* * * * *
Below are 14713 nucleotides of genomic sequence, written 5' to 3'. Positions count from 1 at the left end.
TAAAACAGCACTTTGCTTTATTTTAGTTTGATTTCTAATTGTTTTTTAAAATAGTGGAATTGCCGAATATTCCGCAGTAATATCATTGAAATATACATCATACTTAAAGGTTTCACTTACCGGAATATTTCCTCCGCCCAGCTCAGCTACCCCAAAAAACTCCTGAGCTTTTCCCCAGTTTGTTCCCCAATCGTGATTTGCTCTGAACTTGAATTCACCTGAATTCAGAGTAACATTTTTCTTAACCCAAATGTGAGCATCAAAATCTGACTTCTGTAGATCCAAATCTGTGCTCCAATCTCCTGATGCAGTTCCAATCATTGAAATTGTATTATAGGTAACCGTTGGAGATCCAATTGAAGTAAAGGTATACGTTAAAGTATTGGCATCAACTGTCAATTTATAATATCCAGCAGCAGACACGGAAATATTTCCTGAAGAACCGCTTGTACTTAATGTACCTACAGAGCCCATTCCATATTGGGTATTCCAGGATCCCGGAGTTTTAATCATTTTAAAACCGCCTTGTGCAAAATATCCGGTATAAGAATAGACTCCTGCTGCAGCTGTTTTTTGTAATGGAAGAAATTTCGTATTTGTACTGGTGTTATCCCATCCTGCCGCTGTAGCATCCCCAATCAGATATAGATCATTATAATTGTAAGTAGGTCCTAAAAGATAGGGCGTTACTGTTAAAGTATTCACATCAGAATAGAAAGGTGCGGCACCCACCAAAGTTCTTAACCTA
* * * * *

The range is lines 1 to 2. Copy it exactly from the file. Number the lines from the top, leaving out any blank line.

Below are 14713 nucleotides of genomic sequence, written 5' to 3'. Positions count from 1 at the left end.
TAAAACAGCACTTTGCTTTATTTTAGTTTGATTTCTAATTGTTTTTTAAAATAGTGGAATTGCCGAATATTCCGCAGTAATATCATTGAAATATACATCATACTTAAAGGTTTCACTTACCGGAATATTTCCTCCGCCCAGCTCAGCTACCCCAAAAAACTCCTGAGCTTTTCCCCAGTTTGTTCCCCAATCGTGATTTGCTCTGAACTTGAATTCACCTGAATTCAGAGTAACATTTTTCTTAACCCAAATGTGAGCATCAAAATCTGACTTCTGTAGATCCAAATCTGTGCTCCAATCTCCTGATGCAGTTCCAATCATTGAAATTGTATTATAGGTAACCGTTGGAGATCCAATTGAAGTAAAGGTATACGTTAAAGTATTGGCATCAACTGTCAATTTATAATATCCAGCAGCAGACACGGAAATATTTCCTGAAGAACCGCTTGTACTTAATGTACCTACAGAGCCCATTCCATATTGGGTATTCCAGGATCCCGGAGTTTTAATCATTTTAAAACCGCCTTGTGCAAAATATCCGGTATAAGAATAGACTCCTGCTGCAGCTGTTTTTTGTAATGGAAGAAATTTCGTATTTGTACTGGTGTTATCCCATCCTGCCGCTGTAGCATCCCCAATCAGATATAGATCATTATAATTGTAAGTAGGTCCTAAAAGATAGGGCGTTACTGTTAAAGTATTCACATCAGAATAGAAAGGTGCGGCACCCACCAAAGTTCTTAACCTA